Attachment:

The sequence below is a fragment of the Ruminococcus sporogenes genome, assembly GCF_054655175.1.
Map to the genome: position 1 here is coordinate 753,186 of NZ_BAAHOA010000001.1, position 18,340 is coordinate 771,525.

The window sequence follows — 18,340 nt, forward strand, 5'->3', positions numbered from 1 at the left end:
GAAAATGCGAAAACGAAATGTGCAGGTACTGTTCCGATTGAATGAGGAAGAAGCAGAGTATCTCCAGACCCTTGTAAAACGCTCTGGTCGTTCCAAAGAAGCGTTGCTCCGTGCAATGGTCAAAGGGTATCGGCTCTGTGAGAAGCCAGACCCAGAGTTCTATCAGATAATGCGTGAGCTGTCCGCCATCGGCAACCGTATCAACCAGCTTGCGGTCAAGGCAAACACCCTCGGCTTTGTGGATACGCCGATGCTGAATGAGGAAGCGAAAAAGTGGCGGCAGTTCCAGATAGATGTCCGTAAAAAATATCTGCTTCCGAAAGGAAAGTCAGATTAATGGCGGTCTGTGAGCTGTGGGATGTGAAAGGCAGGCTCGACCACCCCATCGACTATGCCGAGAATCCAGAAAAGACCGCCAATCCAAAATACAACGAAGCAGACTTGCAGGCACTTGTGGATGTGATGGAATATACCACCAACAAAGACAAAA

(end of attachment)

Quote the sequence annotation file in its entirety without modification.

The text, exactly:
The sequence below is a fragment of the Ruminococcus sporogenes genome, assembly GCF_054655175.1.
Map to the genome: position 1 here is coordinate 753,186 of NZ_BAAHOA010000001.1, position 18,340 is coordinate 771,525.

The window sequence follows — 18,340 nt, forward strand, 5'->3', positions numbered from 1 at the left end:
GAAAATGCGAAAACGAAATGTGCAGGTACTGTTCCGATTGAATGAGGAAGAAGCAGAGTATCTCCAGACCCTTGTAAAACGCTCTGGTCGTTCCAAAGAAGCGTTGCTCCGTGCAATGGTCAAAGGGTATCGGCTCTGTGAGAAGCCAGACCCAGAGTTCTATCAGATAATGCGTGAGCTGTCCGCCATCGGCAACCGTATCAACCAGCTTGCGGTCAAGGCAAACACCCTCGGCTTTGTGGATACGCCGATGCTGAATGAGGAAGCGAAAAAGTGGCGGCAGTTCCAGATAGATGTCCGTAAAAAATATCTGCTTCCGAAAGGAAAGTCAGATTAATGGCGGTCTGTGAGCTGTGGGATGTGAAAGGCAGGCTCGACCACCCCATCGACTATGCCGAGAATCCAGAAAAGACCGCCAATCCAAAATACAACGAAGCAGACTTGCAGGCACTTGTGGATGTGATGGAATATACCACCAACAAAGACAAAA